The fist step in the commercial pilot course is the night rating. The student must first do a few hours of traing by reference to aircraft instruments. Night flying is very enjoyable. It is usually very smooth, and seeing city lights and landmarks at night is very beautiful.
The student also learns advanced navigation, and will fly to destinations further away from their home airport than on the private pilot training. Most counties require a cross-country flight of at least a 300 mile radius from their home airport. Students must hour build until at least 200 hours, and many do cross-country flights to various airports. This definitely makes commercial flight traing exciting. Unlike classroom learning, the student actually gets to have adventures.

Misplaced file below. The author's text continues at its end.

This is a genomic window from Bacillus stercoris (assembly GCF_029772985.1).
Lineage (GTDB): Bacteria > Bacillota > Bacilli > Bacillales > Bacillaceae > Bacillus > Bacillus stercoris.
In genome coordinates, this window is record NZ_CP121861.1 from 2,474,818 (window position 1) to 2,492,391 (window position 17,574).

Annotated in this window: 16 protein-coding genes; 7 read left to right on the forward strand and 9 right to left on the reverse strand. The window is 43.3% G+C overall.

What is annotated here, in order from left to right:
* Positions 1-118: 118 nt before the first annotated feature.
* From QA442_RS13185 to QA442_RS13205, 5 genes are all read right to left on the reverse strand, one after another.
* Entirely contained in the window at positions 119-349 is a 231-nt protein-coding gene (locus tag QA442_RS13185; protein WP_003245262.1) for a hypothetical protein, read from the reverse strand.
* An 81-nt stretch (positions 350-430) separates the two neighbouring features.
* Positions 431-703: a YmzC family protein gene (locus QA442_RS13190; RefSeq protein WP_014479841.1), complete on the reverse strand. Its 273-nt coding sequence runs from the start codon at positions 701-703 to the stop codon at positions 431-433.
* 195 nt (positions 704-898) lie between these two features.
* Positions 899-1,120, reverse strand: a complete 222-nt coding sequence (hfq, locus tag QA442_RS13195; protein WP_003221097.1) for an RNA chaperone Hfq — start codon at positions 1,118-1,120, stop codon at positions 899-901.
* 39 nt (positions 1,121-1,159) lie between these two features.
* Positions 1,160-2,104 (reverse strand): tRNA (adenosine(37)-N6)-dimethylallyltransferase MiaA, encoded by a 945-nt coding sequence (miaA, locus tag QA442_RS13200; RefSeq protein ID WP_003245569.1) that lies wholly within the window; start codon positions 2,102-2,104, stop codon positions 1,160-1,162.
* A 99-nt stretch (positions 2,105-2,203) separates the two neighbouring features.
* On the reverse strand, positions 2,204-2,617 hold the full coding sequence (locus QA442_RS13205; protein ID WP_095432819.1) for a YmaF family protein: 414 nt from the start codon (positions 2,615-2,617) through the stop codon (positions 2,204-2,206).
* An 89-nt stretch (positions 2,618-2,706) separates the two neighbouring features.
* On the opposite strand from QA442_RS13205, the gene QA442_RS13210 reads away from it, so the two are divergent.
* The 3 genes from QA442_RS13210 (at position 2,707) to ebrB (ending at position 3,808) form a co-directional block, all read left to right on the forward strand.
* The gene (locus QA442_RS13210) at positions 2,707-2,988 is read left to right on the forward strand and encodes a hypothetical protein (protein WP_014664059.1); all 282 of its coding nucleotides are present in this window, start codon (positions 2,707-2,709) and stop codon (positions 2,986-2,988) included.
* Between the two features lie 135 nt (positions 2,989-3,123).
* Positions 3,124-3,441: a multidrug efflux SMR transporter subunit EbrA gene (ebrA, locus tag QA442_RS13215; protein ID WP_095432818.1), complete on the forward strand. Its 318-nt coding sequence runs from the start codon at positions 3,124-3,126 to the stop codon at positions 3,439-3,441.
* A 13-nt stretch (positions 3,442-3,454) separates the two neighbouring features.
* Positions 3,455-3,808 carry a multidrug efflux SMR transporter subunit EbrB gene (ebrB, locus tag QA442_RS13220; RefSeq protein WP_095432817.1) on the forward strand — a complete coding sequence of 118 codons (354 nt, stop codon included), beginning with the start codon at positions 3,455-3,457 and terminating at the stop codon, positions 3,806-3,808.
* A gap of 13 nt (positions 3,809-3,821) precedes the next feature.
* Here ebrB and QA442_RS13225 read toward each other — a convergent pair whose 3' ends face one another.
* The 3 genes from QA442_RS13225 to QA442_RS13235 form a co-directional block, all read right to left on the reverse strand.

The student also trains to fly by instruments. They will learn to fly on full and partial instrument panel. The student also learns to fly by radio navigation aids, such as VOR, NDB and GPS. This skills are required by all airline, corporate, and charter pilots. Although the commercial pilot course does not entitle the student to do instrument flying, it does lay the foundation for what must be completed in instrument rating training.
Ground school is also an important part of the commercial pilot course. The student will learn about theory of flight, aircraft engines (piston and turbine engines), crew resource management, navigation, meteorology, and flight operations.This theory will be applied to flying, and the student must also pass a written exam.
In addition to a written exam, the student must also pass a flight test. The flying skills taught to the student are examined.Upon completion of both tests, and building the required hours, the student is then awarded the commercial pilot license. A major milestone in one's flying career!